If your clothing is deemed ready to wear again, it’s categorized into one of 300 different groups to figure out where it’s most likely to find a new home somewhere around the world. Collectible items like vintage denim and Disney T-shirts are typically sold to Japan. Winter coats and other heavy winter items are shipped to Eastern Europe or South America. But the bulk—up to 80 percent—of reusable clothing winds up on ships to Africa. Middlemen there buy heaps of clothing from U.S. processors, then resell them to local market stall owners or straight to the costumer in their own retail outlets. In Africa, demand is high for these goods—in 2007, second-hand clothing placed in the top 10 import categories for 15 African countries. In Namibia and Uganda, our secondhand clothing becomes sought-after fashion apparel once it reaches the market. A well-fitting T-shirt can go for $1.20, and a durable coat can cost well over $4, even if the Goodwill tag in the back reads just $1.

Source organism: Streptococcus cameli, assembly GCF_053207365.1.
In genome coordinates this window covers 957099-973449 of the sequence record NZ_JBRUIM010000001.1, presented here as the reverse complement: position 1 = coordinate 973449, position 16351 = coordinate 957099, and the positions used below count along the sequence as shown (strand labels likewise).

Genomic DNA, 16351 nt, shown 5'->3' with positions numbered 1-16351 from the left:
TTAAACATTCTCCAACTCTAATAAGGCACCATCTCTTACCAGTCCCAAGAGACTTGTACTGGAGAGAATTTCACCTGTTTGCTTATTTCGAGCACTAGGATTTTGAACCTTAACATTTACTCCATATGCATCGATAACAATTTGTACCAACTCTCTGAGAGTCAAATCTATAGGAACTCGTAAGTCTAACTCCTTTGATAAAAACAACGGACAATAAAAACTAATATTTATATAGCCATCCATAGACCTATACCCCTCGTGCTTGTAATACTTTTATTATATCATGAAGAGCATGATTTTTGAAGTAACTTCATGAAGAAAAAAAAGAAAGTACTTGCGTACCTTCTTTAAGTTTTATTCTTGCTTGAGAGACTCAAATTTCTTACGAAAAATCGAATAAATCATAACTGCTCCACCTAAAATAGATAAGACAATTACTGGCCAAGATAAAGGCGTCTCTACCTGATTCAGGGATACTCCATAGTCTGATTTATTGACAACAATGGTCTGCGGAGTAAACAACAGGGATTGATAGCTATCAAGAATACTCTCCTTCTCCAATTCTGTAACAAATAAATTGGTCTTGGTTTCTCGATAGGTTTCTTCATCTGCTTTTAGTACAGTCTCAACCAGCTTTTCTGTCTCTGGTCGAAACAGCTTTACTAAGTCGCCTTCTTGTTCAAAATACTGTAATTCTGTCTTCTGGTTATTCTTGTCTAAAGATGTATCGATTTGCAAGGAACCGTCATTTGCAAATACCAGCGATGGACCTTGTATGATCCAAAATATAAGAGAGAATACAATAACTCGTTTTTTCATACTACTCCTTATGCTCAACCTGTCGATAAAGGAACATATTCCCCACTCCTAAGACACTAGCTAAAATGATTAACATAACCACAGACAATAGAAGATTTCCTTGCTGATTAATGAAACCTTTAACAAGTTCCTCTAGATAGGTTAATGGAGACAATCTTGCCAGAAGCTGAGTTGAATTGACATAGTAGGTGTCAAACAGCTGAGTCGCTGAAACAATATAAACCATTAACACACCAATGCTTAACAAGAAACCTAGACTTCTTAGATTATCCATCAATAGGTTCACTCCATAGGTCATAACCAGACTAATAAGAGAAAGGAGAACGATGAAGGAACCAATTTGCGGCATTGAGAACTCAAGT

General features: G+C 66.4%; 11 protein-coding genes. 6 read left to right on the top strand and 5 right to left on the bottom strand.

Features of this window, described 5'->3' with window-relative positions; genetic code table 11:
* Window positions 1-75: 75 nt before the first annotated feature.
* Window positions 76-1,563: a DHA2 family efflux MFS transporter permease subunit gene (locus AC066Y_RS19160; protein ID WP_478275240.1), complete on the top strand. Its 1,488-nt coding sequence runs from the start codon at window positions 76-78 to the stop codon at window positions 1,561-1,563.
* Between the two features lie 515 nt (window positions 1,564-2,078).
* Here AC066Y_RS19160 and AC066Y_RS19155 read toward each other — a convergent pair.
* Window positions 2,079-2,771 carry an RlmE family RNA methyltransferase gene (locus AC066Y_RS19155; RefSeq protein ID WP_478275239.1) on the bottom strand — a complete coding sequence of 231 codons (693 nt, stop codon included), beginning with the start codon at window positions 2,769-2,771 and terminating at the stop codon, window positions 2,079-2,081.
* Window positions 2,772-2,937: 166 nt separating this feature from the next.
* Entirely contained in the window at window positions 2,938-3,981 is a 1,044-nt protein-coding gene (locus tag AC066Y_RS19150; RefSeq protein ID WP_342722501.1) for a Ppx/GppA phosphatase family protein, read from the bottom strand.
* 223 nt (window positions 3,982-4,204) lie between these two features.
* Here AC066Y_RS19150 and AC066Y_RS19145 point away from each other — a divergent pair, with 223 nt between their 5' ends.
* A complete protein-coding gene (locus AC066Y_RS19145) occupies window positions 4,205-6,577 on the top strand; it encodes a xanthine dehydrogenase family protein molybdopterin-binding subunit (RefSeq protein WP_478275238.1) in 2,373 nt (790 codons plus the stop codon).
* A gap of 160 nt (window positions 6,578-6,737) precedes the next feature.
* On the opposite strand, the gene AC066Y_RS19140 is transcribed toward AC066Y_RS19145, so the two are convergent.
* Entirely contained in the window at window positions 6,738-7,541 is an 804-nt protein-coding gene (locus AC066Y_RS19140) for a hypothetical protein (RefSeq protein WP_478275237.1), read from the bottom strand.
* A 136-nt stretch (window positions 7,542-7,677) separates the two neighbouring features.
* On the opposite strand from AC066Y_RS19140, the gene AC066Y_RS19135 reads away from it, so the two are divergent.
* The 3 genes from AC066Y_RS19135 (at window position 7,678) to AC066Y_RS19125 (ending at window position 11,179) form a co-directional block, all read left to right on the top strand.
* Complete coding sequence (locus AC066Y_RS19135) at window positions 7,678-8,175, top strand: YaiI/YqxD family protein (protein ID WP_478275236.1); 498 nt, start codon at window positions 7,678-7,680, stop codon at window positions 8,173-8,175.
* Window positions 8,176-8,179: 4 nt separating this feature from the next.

As our old clothes transition from American tax write-off to Namibian splurge of the month, a lot of money changes hands. Critics call the clothes donation process the “dumping” of our unwanted clothing, comparing it to food aid handouts and the dependency that comes with them. African textile and garment manufacturing has all but vanished in most countries. Traditional African dress has become reserved for the upper tiers of society. Meanwhile, our donated clothing is converted into the free raw material of someone else’s thriving—and perhaps exploitative—business practices.